LONDON.- Sims Reed Gallery
is presenting Nights at the Circus, an exhibition of new work by the celebrated British artist Eileen Cooper, opening on 4th March 2020.
Comprised of twenty works on paper of unique collages, monoprints and a linocut, plus a new woodcut edition to be launched by the gallery, this is Coopers second show with Sims Reed. The presentation takes its title from Angela Carters seminal novel, Nights at the Circus, from which Cooper developed the featured works. Published in 1984, the book incorporates multiple categories of fiction, referencing fairy tales and weaving them into magical realism themes that frequently appear in Coopers work.
The opportunity to visit Nights at the Circus arose with The Folio Society commissioning Cooper to create illustrations for a new edition of Carters novel. Revisiting the novel elicited deep connections that tied Carters characters with imagery in Eileens work and subconscious. The result reveals a new body of work on paper which combines motifs inspired by the literary work and ideas drawn from her own imagination. A very personal interpretation of the story is told through Eileens eyes.
A colour palette is first established and paves the way for Eileen to create handmade, monoprinted papers, which are then torn, cut, layered and assembled as backdrops or stage lighting for the composition. This unique way of working involves a mixture of printmaking, flat expanses of colour and drawing, collaged together to produce unique works. This has become a new way of working for Eileen, a process that began when she was creating work for her 2019 exhibition Short Stories at Sims Reed Gallery. Vibrant red, blue and ochre tones form the colour palette for the exhibition. These colours resonate with her personal memories of the circus and create a visual ambience for the storys setting.
She adds: After I had a good idea of the images I wanted to use and where they fitted in the text, I established a colour palette. I prepared a large number of monoprinted flat colour backgrounds, which would be my collage material. Then I cut numerous lino blocks, printing, drawing, painting and eventually collaging it all together. It became the most incredibly flexible way to work, both physical and joyful, imagery and technique developing together.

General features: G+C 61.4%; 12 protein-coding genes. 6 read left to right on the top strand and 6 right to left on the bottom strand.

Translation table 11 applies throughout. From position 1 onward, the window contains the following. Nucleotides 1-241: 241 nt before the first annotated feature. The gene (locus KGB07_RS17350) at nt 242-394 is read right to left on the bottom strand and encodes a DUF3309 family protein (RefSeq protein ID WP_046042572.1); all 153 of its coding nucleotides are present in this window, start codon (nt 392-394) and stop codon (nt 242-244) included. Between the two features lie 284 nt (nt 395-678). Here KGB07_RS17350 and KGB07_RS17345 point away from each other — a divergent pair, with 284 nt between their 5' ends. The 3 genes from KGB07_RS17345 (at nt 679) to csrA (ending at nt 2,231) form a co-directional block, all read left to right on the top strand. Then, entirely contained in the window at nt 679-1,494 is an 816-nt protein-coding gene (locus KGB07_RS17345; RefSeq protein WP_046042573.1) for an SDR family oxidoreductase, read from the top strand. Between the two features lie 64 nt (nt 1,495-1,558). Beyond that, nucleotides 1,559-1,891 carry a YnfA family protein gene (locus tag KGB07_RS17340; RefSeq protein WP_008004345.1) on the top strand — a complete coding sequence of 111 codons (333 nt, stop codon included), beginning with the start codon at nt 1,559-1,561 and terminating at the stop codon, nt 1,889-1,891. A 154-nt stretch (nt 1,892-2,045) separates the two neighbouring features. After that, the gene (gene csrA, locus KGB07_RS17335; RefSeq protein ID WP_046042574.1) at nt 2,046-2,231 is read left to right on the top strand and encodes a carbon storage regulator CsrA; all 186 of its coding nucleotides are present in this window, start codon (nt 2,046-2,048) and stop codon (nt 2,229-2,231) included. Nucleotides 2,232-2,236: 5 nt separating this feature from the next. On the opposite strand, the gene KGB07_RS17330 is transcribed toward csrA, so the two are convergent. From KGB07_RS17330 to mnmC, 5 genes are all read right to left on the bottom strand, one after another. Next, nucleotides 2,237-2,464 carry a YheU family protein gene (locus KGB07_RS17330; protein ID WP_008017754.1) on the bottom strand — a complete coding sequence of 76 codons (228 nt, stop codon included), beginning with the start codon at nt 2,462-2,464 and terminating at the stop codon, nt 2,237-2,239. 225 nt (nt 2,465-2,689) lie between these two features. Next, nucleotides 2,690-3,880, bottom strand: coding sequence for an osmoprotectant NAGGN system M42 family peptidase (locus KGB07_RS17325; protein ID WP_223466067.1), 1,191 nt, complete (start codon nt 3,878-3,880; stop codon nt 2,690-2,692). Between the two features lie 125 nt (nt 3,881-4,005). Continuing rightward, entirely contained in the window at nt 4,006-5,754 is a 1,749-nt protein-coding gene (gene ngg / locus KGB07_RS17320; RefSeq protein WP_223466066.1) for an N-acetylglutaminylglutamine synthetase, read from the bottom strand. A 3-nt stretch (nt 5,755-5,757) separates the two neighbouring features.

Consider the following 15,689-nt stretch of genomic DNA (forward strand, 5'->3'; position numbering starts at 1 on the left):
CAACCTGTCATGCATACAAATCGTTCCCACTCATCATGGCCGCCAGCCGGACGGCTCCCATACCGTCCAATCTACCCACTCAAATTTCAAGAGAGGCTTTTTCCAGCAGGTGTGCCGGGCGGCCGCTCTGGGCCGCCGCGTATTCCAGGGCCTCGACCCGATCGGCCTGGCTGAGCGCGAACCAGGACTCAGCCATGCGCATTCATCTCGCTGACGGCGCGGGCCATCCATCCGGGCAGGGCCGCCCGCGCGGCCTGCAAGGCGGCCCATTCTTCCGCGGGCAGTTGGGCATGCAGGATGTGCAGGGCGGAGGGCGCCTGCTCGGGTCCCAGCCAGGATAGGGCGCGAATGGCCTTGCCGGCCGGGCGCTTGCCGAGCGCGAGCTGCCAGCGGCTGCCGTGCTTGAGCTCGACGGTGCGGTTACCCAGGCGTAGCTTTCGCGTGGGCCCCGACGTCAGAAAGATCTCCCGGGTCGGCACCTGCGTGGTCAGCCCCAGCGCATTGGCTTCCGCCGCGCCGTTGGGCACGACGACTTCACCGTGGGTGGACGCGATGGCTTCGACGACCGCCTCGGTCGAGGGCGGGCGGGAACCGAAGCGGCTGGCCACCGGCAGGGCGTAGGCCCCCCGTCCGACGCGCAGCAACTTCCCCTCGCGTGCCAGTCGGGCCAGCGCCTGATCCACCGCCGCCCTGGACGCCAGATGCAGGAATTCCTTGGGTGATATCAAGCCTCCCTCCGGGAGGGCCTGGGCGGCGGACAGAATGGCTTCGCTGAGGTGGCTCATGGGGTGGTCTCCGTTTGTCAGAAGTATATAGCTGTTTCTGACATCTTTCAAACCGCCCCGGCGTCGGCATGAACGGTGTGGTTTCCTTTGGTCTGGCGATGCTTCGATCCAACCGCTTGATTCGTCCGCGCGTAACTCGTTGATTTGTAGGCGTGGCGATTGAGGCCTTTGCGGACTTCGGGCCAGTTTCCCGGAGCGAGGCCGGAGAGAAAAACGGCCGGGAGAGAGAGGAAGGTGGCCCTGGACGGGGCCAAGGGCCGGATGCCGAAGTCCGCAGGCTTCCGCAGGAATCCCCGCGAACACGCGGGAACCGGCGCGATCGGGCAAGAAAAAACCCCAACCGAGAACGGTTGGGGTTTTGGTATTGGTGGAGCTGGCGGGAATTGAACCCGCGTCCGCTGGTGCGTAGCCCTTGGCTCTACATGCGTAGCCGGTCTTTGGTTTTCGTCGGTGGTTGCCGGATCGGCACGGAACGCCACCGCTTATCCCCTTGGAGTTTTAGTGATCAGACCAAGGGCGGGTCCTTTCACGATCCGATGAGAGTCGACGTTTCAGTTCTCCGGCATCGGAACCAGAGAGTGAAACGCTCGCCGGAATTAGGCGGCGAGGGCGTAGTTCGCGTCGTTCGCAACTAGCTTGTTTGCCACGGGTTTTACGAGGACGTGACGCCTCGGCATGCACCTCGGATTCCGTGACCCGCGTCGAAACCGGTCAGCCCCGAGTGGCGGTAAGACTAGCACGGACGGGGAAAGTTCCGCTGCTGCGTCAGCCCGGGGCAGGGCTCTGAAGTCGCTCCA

Angela Carters feminism mythology appealed to Cooper, and she was particularly drawn to the protagonist Sophie Fevvers: the celebrated Aerialiste, a cockney Virgin, hatched from an egg and ready to develop fully-fledged wings. Many of the female characters including Sophies motherly figure Lizzie, Mignon, the Princess of Abyssinia and Sybil the pet pig resonated with Eileen. Together with their developing love stories, these elements wove their way into her work. Both her previous show (Short Stories) and the exhibition celebrate a female heroine and the theme of performance.
Whilst in Short Stories Eileen focused on Giselle, here she follows the adventures and exploits of Fevvers. The subjects of the Princess of Abyssinia and the tigers, Walser and the Bear, and Fevvers with her wings, all touch upon themes already present in her work over many years. Eileens engagement with the literary work allowed many pre-existing themes in her work to resurface and the result is a colourful new group of collages and prints in Nights at the Circus.
The exhibition includes twenty works on paper comprised of unique collages, monoprints, a linocut and a woodcut. A new woodcut edition, Blue Moon, will be launched. Prices range from £600 (prints) to £1,500 (collages). The exhibition coincides with the launch of a new Folio Society edition of Angela Carters Nights at the Circus.
Eileen Cooper RA (born 1953), studied at Goldsmiths College of Art from 1971 until 1974, before completing an MA in painting at the Royal College of Art in 1977. She has held teaching posts at St Martins School of Art and the Royal Academy Schools. Cooper became a Royal Academician in 2001 and served as Keeper of the Royal Academy between 2010 and 2017. She has had numerous national and international exhibitions, including solo exhibitions at the Royal Academy of Arts and Dulwich Picture Gallery, London. Her work is held in many important public collections including The Arts Council of Great Britain, the Victoria and Albert Museum and The British Museum, London.